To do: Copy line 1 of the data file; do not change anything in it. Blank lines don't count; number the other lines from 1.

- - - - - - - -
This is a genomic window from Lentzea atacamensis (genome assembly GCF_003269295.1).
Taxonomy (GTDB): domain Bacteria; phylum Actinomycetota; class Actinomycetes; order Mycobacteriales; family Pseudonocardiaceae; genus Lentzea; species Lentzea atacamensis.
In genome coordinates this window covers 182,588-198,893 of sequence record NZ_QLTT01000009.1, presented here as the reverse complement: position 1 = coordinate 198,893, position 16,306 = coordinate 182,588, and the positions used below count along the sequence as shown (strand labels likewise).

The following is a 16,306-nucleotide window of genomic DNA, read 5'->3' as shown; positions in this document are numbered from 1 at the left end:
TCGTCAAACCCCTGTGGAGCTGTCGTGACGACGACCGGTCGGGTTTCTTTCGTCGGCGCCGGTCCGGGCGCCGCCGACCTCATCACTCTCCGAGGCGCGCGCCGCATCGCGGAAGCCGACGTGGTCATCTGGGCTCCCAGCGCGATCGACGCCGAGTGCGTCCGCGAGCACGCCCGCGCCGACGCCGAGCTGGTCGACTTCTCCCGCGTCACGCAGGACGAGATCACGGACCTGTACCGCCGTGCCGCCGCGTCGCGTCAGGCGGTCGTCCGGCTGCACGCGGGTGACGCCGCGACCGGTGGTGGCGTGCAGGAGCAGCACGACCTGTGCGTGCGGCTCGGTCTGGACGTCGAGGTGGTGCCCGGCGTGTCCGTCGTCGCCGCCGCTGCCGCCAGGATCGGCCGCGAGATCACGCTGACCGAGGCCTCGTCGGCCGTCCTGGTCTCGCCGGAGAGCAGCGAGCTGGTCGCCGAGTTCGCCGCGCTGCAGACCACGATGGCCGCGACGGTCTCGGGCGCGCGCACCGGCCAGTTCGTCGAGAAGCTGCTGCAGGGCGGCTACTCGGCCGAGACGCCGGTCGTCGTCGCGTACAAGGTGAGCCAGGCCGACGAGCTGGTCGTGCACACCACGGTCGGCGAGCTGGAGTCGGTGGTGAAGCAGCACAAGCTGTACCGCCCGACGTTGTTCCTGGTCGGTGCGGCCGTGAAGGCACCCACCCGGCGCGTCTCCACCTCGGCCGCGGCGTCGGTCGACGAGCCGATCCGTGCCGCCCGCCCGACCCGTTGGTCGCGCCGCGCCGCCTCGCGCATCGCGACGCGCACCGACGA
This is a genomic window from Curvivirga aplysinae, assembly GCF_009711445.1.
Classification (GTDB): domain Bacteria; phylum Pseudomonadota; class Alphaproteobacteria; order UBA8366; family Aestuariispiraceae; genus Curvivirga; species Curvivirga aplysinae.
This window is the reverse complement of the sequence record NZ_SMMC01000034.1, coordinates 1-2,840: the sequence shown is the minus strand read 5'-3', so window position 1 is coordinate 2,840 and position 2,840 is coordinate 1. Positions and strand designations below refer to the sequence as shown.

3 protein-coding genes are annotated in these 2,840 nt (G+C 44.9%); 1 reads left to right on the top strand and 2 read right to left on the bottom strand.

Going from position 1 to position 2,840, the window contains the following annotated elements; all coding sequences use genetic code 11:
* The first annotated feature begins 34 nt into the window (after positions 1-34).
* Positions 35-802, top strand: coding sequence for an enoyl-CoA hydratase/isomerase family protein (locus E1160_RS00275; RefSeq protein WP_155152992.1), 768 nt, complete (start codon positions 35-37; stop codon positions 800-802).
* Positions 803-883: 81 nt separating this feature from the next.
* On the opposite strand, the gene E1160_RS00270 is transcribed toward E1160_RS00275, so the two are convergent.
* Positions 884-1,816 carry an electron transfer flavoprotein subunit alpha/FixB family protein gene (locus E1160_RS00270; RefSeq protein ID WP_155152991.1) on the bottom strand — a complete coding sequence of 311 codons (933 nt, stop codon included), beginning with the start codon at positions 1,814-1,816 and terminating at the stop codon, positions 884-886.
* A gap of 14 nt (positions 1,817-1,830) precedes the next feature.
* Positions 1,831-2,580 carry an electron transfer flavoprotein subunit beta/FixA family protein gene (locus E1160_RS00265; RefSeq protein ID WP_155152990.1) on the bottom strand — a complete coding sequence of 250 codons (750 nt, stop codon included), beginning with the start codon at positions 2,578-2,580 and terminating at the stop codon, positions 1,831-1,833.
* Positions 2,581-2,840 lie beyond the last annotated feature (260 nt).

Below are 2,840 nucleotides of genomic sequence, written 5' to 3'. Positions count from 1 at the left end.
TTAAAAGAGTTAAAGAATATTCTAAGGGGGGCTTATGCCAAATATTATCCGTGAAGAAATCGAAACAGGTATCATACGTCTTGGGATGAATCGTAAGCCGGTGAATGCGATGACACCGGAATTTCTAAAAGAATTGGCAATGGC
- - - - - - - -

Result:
This is a genomic window from Lentzea atacamensis (genome assembly GCF_003269295.1).